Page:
Ernie and Beatrice came from a dairy farm in July 2013 at around one week of age. They do not look like your average dairy cows as they are angus cross.
Ernie was due for slaughter just based on the fact that he was male, but he also had another problem. Ernie was born with a deformity in his hooves which made it almost impossible for him to walk.
Ernie was placed with his foster mum Anna-Marie and received special care and veterinary attention for his condition. He got to be loved and lie peacefully in the sun and it seemed that progress was being made to straighten his hooves.
Sadly an infection took hold and the heart wrenching decision was made to have our precious Ernie euthanized. We took comfort in the fact that Ernie had known love and kindness and that his passing was gentle and not on the killing floor of an abattoir.
Beatrice is, to date, the only female we have rescued. While we were at the dairy to pick up Ernie the farmer told us that he had a female calf who was not feeding. “I don’t have time to mess around with her so if you don’t take her she will starve to death”, he told us. So of course we took her as well.
Bea was feisty from the start and she thrived with her foster mum Anna-Marie and continues to thrive at the sanctuary she now calls home. She is big sister to three more bobby calves.
“Ernie and Bea’s early days” with foster mum Anna-Marie.
Beatrice and Ernie came into my care as shy, lonely little calves that didn’t know where they belonged in this world. Ernie had been born with contracted tendons (crooked legs) and Beatrice had been reluctant to suckle. Both were considered wastage of the dairy industry.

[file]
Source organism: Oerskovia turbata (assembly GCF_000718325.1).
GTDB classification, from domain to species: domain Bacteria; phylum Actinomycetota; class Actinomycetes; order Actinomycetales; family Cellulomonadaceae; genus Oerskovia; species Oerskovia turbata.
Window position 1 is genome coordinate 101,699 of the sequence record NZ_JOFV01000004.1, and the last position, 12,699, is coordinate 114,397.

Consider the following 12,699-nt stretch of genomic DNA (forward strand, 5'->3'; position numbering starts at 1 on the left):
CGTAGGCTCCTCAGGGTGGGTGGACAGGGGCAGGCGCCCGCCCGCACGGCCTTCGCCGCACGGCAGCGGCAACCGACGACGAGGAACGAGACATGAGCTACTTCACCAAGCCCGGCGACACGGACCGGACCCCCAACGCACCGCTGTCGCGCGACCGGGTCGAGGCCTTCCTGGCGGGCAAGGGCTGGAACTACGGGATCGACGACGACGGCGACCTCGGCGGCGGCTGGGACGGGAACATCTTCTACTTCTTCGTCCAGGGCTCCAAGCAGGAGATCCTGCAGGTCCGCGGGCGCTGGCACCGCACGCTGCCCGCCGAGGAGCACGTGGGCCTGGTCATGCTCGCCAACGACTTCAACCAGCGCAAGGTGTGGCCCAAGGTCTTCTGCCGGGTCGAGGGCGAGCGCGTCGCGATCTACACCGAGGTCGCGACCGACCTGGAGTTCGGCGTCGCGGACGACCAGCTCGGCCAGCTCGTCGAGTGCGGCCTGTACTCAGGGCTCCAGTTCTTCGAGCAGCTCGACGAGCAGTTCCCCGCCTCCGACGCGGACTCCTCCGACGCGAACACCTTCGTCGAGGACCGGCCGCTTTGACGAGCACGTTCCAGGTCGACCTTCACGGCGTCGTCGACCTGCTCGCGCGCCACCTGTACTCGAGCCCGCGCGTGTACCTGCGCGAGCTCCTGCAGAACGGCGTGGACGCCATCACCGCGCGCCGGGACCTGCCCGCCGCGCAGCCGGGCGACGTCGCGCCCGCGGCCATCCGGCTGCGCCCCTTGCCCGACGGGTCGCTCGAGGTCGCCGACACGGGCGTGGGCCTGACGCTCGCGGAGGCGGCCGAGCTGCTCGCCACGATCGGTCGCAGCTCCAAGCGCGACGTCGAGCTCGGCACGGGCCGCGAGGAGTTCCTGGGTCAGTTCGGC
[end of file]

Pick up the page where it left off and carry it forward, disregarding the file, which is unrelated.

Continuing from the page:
Ernie could only hobble around on his fetlock joints and tired very easily, but he had a strong will to live. He was the first of the two calves to suckle from the bottle and the first to try grass and calf meal – he was always hungry!
Ernie had wounds on his fetlocks which were cleaned and his legs were splinted by a veterinarian. He was always so well behaved, even though it would have been an unusual and uncomfortable experience. He always tried to follow Beatrice and me with a sad look in his eye.
After splinting there was an improvement and I was hopeful all would turn out well for this sweet little calf. Unfortunately it did not last and Ernie slowly went downhill. He ended up with an infection and the vet advised to put him to sleep. Even when administered the drug it seemed Ernie would not give up. He lay there unconscious but breathing for a great length of time until the vet finally administered it straight to his heart. He was such a brave little calf that never gave up, and would not have complained about his lot in life even though he had every right to do so.
Beatrice was either very smart or very lucky! We had hardly any troubles encouraging her to suckle, but if the farmer knew that she would have had a very different life! Beatrice was very shy and uncertain at first but after a couple of days she came out of her shell. We then discovered she was a curious little trouble maker, full of personality!
Beatrice would call out to us whenever we left her, especially once Ernie had died. Her favourite game was to run after us and jump over logs and kick her heels up in the air. She would come running when we called her name unless she knew she was in trouble. She loved a good scratch under her neck.
Once she was weaned Beatrice went to live at a sanctuary.